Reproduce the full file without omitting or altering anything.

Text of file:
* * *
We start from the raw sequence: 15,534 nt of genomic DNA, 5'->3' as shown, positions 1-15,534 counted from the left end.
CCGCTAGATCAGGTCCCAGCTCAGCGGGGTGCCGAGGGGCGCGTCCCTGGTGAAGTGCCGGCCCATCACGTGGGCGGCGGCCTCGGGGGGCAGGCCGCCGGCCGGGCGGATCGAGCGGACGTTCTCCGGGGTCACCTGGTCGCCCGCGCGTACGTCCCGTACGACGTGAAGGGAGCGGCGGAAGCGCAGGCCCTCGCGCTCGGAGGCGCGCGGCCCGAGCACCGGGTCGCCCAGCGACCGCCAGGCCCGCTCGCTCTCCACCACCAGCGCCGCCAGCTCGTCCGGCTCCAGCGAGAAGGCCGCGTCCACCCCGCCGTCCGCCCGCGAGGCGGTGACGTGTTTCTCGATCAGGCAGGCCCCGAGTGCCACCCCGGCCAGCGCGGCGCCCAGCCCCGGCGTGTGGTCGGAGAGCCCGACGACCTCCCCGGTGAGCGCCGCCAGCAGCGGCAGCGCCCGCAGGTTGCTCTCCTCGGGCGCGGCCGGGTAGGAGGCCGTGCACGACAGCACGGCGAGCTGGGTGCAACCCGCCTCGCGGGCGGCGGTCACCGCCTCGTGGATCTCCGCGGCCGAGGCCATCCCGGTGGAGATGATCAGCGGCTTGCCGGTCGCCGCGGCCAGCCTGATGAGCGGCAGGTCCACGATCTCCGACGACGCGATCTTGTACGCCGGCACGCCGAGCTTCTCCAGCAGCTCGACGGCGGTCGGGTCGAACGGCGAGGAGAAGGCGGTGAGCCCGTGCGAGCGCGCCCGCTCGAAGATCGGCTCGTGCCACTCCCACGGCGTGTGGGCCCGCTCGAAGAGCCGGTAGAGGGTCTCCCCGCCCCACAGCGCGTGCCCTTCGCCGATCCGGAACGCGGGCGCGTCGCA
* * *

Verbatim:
We start from the raw sequence: 15,534 nt of genomic DNA, 5'->3' as shown, positions 1-15,534 counted from the left end.
CCGCTAGATCAGGTCCCAGCTCAGCGGGGTGCCGAGGGGCGCGTCCCTGGTGAAGTGCCGGCCCATCACGTGGGCGGCGGCCTCGGGGGGCAGGCCGCCGGCCGGGCGGATCGAGCGGACGTTCTCCGGGGTCACCTGGTCGCCCGCGCGTACGTCCCGTACGACGTGAAGGGAGCGGCGGAAGCGCAGGCCCTCGCGCTCGGAGGCGCGCGGCCCGAGCACCGGGTCGCCCAGCGACCGCCAGGCCCGCTCGCTCTCCACCACCAGCGCCGCCAGCTCGTCCGGCTCCAGCGAGAAGGCCGCGTCCACCCCGCCGTCCGCCCGCGAGGCGGTGACGTGTTTCTCGATCAGGCAGGCCCCGAGTGCCACCCCGGCCAGCGCGGCGCCCAGCCCCGGCGTGTGGTCGGAGAGCCCGACGACCTCCCCGGTGAGCGCCGCCAGCAGCGGCAGCGCCCGCAGGTTGCTCTCCTCGGGCGCGGCCGGGTAGGAGGCCGTGCACGACAGCACGGCGAGCTGGGTGCAACCCGCCTCGCGGGCGGCGGTCACCGCCTCGTGGATCTCCGCGGCCGAGGCCATCCCGGTGGAGATGATCAGCGGCTTGCCGGTCGCCGCGGCCAGCCTGATGAGCGGCAGGTCCACGATCTCCGACGACGCGATCTTGTACGCCGGCACGCCGAGCTTCTCCAGCAGCTCGACGGCGGTCGGGTCGAACGGCGAGGAGAAGGCGGTGAGCCCGTGCGAGCGCGCCCGCTCGAAGATCGGCTCGTGCCACTCCCACGGCGTGTGGGCCCGCTCGAAGAGCCGGTAGAGGGTCTCCCCGCCCCACAGCGCGTGCCCTTCGCCGATCCGGAACGCGGGCGCGTCGCA